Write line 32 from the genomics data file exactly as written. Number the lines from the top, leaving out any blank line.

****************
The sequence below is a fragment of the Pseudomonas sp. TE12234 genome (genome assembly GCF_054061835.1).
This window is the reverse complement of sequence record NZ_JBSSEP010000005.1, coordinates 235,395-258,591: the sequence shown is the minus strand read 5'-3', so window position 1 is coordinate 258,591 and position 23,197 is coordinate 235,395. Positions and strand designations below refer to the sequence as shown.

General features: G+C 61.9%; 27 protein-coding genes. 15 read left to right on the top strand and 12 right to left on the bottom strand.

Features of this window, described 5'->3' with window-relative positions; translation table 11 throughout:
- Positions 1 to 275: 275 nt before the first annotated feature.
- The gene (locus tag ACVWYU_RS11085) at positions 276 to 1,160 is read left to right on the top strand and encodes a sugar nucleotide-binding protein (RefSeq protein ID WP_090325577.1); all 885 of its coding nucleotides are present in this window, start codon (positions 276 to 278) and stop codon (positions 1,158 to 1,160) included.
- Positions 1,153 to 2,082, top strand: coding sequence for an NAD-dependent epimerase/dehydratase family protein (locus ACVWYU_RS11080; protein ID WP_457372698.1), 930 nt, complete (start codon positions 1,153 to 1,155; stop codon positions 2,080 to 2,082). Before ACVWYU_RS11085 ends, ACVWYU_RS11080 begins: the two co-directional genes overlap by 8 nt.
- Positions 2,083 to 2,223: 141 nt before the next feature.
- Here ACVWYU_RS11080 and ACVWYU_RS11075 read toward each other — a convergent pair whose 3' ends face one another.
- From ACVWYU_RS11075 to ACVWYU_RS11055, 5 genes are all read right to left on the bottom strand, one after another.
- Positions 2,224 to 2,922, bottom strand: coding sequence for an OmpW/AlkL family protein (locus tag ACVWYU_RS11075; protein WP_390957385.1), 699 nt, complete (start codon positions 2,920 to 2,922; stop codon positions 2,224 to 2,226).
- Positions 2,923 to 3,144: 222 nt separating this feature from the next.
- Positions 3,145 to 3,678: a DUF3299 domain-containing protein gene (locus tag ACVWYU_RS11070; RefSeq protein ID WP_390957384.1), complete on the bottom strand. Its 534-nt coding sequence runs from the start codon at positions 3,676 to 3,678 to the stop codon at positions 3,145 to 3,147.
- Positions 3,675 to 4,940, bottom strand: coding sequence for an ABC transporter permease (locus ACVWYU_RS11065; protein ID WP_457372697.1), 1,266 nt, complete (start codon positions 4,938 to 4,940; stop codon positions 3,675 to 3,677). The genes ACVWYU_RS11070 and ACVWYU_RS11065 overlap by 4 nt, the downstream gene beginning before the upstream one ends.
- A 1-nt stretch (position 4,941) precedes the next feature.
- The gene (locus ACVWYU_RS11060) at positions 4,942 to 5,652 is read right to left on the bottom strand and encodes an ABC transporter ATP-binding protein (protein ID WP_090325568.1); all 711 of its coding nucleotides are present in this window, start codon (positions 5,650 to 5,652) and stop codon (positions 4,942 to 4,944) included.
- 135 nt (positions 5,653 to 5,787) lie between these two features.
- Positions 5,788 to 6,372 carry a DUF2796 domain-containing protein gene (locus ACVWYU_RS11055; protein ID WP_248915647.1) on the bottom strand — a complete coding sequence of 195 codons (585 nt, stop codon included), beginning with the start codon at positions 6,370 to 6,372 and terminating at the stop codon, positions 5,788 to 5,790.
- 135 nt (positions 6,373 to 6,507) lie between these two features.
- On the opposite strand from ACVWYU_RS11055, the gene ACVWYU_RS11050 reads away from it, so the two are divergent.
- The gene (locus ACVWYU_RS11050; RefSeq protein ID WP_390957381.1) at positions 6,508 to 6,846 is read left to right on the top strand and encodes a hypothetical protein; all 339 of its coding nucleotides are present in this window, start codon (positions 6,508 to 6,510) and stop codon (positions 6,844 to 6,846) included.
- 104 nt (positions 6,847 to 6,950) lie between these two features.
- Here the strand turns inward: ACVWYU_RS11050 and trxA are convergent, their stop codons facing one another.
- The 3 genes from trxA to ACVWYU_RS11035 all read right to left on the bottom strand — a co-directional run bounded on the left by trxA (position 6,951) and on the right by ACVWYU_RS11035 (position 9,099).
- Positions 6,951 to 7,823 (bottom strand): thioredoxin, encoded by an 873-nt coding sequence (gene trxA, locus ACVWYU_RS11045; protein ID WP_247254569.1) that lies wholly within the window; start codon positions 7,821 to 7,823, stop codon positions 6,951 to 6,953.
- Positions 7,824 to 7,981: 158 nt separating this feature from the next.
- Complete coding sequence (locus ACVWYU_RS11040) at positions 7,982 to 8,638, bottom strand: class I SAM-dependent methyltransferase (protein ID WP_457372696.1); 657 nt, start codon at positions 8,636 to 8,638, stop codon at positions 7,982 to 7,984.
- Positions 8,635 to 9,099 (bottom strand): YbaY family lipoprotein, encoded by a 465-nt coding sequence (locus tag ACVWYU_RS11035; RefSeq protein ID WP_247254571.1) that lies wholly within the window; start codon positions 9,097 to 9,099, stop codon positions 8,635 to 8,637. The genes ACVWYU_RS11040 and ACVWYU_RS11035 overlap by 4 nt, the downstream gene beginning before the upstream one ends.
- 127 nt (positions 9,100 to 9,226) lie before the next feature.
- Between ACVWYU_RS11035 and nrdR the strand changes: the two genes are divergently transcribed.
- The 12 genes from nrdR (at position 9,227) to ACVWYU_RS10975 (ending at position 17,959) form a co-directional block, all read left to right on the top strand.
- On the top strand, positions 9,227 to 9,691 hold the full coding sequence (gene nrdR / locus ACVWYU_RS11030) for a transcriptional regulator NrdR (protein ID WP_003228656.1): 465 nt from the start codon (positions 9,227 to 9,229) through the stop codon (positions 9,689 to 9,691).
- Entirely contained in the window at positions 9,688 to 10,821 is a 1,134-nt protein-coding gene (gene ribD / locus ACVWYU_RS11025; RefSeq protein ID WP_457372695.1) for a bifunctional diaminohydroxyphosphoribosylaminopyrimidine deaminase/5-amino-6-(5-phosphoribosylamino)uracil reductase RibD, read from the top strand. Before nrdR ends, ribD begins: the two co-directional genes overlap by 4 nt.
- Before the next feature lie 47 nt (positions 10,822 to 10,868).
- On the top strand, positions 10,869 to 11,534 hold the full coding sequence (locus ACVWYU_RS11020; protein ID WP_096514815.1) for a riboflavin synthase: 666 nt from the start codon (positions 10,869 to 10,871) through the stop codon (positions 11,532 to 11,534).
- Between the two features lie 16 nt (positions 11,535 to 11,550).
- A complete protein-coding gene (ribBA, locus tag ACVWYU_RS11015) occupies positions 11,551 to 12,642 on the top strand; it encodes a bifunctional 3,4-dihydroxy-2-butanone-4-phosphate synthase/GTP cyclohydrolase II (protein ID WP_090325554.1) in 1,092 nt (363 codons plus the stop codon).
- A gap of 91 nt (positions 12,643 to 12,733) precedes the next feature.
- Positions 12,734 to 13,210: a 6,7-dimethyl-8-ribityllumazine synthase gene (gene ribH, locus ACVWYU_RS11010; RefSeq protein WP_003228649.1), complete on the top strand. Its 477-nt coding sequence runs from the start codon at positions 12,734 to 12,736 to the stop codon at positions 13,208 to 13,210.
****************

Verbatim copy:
- On the top strand, positions 9,227 to 9,691 hold the full coding sequence (gene nrdR / locus ACVWYU_RS11030) for a transcriptional regulator NrdR (protein ID WP_003228656.1): 465 nt from the start codon (positions 9,227 to 9,229) through the stop codon (positions 9,689 to 9,691).